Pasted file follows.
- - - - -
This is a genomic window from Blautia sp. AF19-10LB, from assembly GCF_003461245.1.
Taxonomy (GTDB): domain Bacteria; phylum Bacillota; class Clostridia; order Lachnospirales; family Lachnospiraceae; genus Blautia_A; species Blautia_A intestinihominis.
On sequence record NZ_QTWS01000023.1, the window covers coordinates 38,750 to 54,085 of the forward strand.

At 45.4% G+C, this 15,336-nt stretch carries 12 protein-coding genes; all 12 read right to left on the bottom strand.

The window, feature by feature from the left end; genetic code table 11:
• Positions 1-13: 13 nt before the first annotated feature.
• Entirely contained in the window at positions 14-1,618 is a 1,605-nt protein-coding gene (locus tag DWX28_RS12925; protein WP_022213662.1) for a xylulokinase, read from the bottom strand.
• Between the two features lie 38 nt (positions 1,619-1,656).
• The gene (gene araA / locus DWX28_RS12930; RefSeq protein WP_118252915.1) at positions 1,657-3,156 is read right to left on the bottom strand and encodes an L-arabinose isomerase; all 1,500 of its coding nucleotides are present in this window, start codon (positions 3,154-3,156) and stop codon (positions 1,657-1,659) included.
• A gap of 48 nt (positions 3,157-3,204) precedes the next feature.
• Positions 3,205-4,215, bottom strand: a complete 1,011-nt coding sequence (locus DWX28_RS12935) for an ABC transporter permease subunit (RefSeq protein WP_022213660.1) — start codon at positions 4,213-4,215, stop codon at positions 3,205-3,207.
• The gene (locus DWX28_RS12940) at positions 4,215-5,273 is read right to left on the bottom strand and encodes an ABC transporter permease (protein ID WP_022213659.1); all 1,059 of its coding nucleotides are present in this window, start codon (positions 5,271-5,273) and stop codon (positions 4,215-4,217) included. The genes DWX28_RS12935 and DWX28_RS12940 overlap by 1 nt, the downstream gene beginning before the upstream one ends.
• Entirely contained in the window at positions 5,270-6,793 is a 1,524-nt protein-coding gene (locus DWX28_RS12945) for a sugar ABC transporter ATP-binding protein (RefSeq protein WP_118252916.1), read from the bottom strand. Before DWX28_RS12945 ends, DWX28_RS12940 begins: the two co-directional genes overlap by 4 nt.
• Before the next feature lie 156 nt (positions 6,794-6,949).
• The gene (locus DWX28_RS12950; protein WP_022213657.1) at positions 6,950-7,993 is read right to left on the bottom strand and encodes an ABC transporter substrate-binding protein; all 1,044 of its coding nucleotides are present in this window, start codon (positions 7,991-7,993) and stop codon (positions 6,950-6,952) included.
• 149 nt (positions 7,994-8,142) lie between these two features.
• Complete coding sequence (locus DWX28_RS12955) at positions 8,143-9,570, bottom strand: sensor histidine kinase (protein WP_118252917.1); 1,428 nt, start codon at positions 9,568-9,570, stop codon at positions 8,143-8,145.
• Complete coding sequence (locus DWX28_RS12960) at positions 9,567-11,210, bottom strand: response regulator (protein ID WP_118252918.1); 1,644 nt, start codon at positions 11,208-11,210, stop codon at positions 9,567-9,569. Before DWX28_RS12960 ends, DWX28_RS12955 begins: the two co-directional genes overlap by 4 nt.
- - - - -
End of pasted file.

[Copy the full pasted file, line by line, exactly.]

This is a genomic window from Blautia sp. AF19-10LB, from assembly GCF_003461245.1.
Taxonomy (GTDB): domain Bacteria; phylum Bacillota; class Clostridia; order Lachnospirales; family Lachnospiraceae; genus Blautia_A; species Blautia_A intestinihominis.
On sequence record NZ_QTWS01000023.1, the window covers coordinates 38,750 to 54,085 of the forward strand.

At 45.4% G+C, this 15,336-nt stretch carries 12 protein-coding genes; all 12 read right to left on the bottom strand.

The window, feature by feature from the left end; genetic code table 11:
• Positions 1-13: 13 nt before the first annotated feature.
• Entirely contained in the window at positions 14-1,618 is a 1,605-nt protein-coding gene (locus tag DWX28_RS12925; protein WP_022213662.1) for a xylulokinase, read from the bottom strand.
• Between the two features lie 38 nt (positions 1,619-1,656).
• The gene (gene araA / locus DWX28_RS12930; RefSeq protein WP_118252915.1) at positions 1,657-3,156 is read right to left on the bottom strand and encodes an L-arabinose isomerase; all 1,500 of its coding nucleotides are present in this window, start codon (positions 3,154-3,156) and stop codon (positions 1,657-1,659) included.
• A gap of 48 nt (positions 3,157-3,204) precedes the next feature.
• Positions 3,205-4,215, bottom strand: a complete 1,011-nt coding sequence (locus DWX28_RS12935) for an ABC transporter permease subunit (RefSeq protein WP_022213660.1) — start codon at positions 4,213-4,215, stop codon at positions 3,205-3,207.
• The gene (locus DWX28_RS12940) at positions 4,215-5,273 is read right to left on the bottom strand and encodes an ABC transporter permease (protein ID WP_022213659.1); all 1,059 of its coding nucleotides are present in this window, start codon (positions 5,271-5,273) and stop codon (positions 4,215-4,217) included. The genes DWX28_RS12935 and DWX28_RS12940 overlap by 1 nt, the downstream gene beginning before the upstream one ends.
• Entirely contained in the window at positions 5,270-6,793 is a 1,524-nt protein-coding gene (locus DWX28_RS12945) for a sugar ABC transporter ATP-binding protein (RefSeq protein WP_118252916.1), read from the bottom strand. Before DWX28_RS12945 ends, DWX28_RS12940 begins: the two co-directional genes overlap by 4 nt.
• Before the next feature lie 156 nt (positions 6,794-6,949).
• The gene (locus DWX28_RS12950; protein WP_022213657.1) at positions 6,950-7,993 is read right to left on the bottom strand and encodes an ABC transporter substrate-binding protein; all 1,044 of its coding nucleotides are present in this window, start codon (positions 7,991-7,993) and stop codon (positions 6,950-6,952) included.
• 149 nt (positions 7,994-8,142) lie between these two features.
• Complete coding sequence (locus DWX28_RS12955) at positions 8,143-9,570, bottom strand: sensor histidine kinase (protein WP_118252917.1); 1,428 nt, start codon at positions 9,568-9,570, stop codon at positions 8,143-8,145.
• Complete coding sequence (locus DWX28_RS12960) at positions 9,567-11,210, bottom strand: response regulator (protein ID WP_118252918.1); 1,644 nt, start codon at positions 11,208-11,210, stop codon at positions 9,567-9,569. Before DWX28_RS12960 ends, DWX28_RS12955 begins: the two co-directional genes overlap by 4 nt.